Latin American Civili Rights Leaders and Historic Moments –

Besides the coverage we get during Latinx Heritage Month, these moments in our history are more often than not not covered in U.S. History classes in schools even though Latin-Americans have been a part of the United States for about 500 years.  Some major events includes the migrant farm workers, uniting Latinx voters, and the formation of The League of United Latin American Citizens.

We know of the work of Cesar Chavez and Dolores Huerta but do you know who Willie Vasquez is? Do you know what happened with Mendez v. Westminster? Read on to learn more about these key figures and moments in Latinx history.

1903: First Farm Worker Union Organized

Latinx civil rights had a major moment during the 1960s with the Chicano Movement, but goes way back farther than that in U.S. history. For example, in 1903, the first farm worker union, the Japanese-Mexican Labor Association (JMLA) was organized by over 1,200 Mexican and Japanese farm workers. It was the first union to win a strike against the agricultural industry in California.

1911: El Primer Congreso Mexicanista Meets in Laredo

On September 14, 1911, El Primer Congreso Mexicanista took place in Laredo, Texas. Its goal was to discuss issues that the Mexican and Chicano communities were enduring in the United States, including labor, social, economic, and educational ones.

1929: League of United Latin American Citizens (LULAC) Formed

The League of United Latin American Citizens, also known as LULAC, formed in 1929, making it “the largest (about 132,000 members) and oldest Hispanic organization in the United States.” Their focus includes educational attainment, political influence, civil rights, health, and housing for the Latinx community.

1931: First Cultural Labor Strike in Tampa (Ybor City)

Back in 1931, in the neighborhood of Ybor City, Florida, Cuban workers at a cigar shop decided to take their working conditions into their own hands. When the lectores, who would read aloud newspapers and books to the workers while they made cigars, were banned (due to the materials being seen as “radical”), the workers walked out. This act is considered “the country’s first labor strike incited by a cultural conflict.”

1944: Senator Dennis Chávez Introduces Fair Employment Practices Bill

Chicano Dionisio (Dennis) Chávez was the first Latin-American Democrat elected to the United States Senate, in New Mexico. He also introduced a bill to create the Fair Employment Practices Commission (FEPC), in order “to prohibit discrimination in employment because of race, creed, national origin, or ancestry.”

1945: Mendez v. Westminster

In 1947, Latinx families decided to stand up against discrimination in the educational system. Several Orange Country schools had forced Mexican children to go to a school separate from white students. The ruling on the federal court case that resulted from this injustice held that as unconstitutional violating the 14th Amendment’s “equal protection” clause.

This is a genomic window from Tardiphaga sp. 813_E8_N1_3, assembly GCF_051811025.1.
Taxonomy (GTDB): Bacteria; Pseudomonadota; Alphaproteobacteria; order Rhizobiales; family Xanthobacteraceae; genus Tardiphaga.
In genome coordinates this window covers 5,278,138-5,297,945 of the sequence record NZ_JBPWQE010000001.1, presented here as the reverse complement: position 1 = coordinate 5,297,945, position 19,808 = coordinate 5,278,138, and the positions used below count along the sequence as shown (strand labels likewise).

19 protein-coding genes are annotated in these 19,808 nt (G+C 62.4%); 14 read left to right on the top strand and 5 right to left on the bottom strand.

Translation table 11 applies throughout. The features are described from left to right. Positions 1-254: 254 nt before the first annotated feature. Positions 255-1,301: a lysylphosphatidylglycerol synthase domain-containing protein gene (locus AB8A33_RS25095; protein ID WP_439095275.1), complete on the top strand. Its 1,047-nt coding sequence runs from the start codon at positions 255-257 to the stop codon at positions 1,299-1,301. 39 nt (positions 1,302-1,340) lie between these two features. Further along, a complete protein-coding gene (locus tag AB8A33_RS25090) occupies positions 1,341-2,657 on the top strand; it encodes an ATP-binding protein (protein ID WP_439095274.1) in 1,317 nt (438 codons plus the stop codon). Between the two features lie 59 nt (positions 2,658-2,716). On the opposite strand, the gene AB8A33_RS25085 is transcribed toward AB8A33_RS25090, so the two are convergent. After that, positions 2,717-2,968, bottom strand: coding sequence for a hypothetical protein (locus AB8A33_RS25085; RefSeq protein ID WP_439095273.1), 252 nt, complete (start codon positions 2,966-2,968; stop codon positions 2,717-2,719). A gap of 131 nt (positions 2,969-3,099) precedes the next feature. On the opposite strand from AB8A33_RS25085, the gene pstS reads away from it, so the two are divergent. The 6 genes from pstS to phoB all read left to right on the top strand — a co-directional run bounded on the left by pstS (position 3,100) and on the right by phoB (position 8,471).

1948: Dr. Hector Garcia Founds the American GI Forum

1954: Hernandez v. Texas

Hernandez v. Texas  focuses on Peter Hernandez, a Chicano farm worker convicted by an all-Anglo jury for the murder of Joe Espinoza. This is the first case in which Chicano lawyers appeared before the Supreme Court, as well as “the first and only Mexican-American civil rights case heard and decided by the United States Supreme Court during the post-World War II period.” It was decided that the murder conviction should be overturned since no Mexicans were on the juries that indicted and convicted Hernandez, and that the 14th amendment (due process) should be extended to those of Mexican ethnicity.

1968: Chicano Student Walk Out in East L.A.

When we think of Latinx civil rights, we are automatically transported to the 1960s, when Chicanos fearlessly stood up for all of us when demanding equality and fairness. One particular part of this larger Chicano Movement was the 1968 Chicano student walkout in East L.A.

1968: Mexican American Legal Defense and Education Fund Opens

On August 1, 1968, MALDEF opened its doors. Ever since, “the Latino voice for civil rights in America,” based in San Antonio, Texas, has dedicated itself to providing legal support for the Latinx community. You can check out some of their historic victories here.

1970: Jose Angel Gutierrez Forms La Raza Unida Party

Jose Angel Gutierrez formed La Raza Unida Party in 1970, which centered on Chicano nationalism where he served as president. He previously formed the Mexican American Youth Organization (MAYO) in 1967. Gutierrez then went on to found the Center for Mexican American Studies (CMAS) at the University of Texas at Arlington in 1994.

1974: Southwest Voter Registration Education Project Begins

In 1974, Willie Vasquez founded the Southwest Voter Registration Education Project. Its motto/slogan is “su voto es tu voz” (“your vote is your voice”), and it has amplified the voice of Latinx/Hispanic voters by registering 2.6 million Latinx voters and training 150,000 leaders since its inception. Vasquez was awarded the Presidential Medal of Freedom posthumously in 1995.

1975: Cesar Chavez and Dolores Huerta’s Work Leads to the California Agricultural Labor Relations Act

Both Cesar Chavez and Dolores Huerta fought (and Huerta continues to fight) for farm workers’ rights, environmental rights, and overall social justice. Together, they formed the National Farm Workers Association, now known as the United Farmers of America (UWA). All their tireless work helped to create the important California Agricultural Labor Relations Act of 1975. This act, a first in the U.S., gave California farm workers the right to collective bargaining.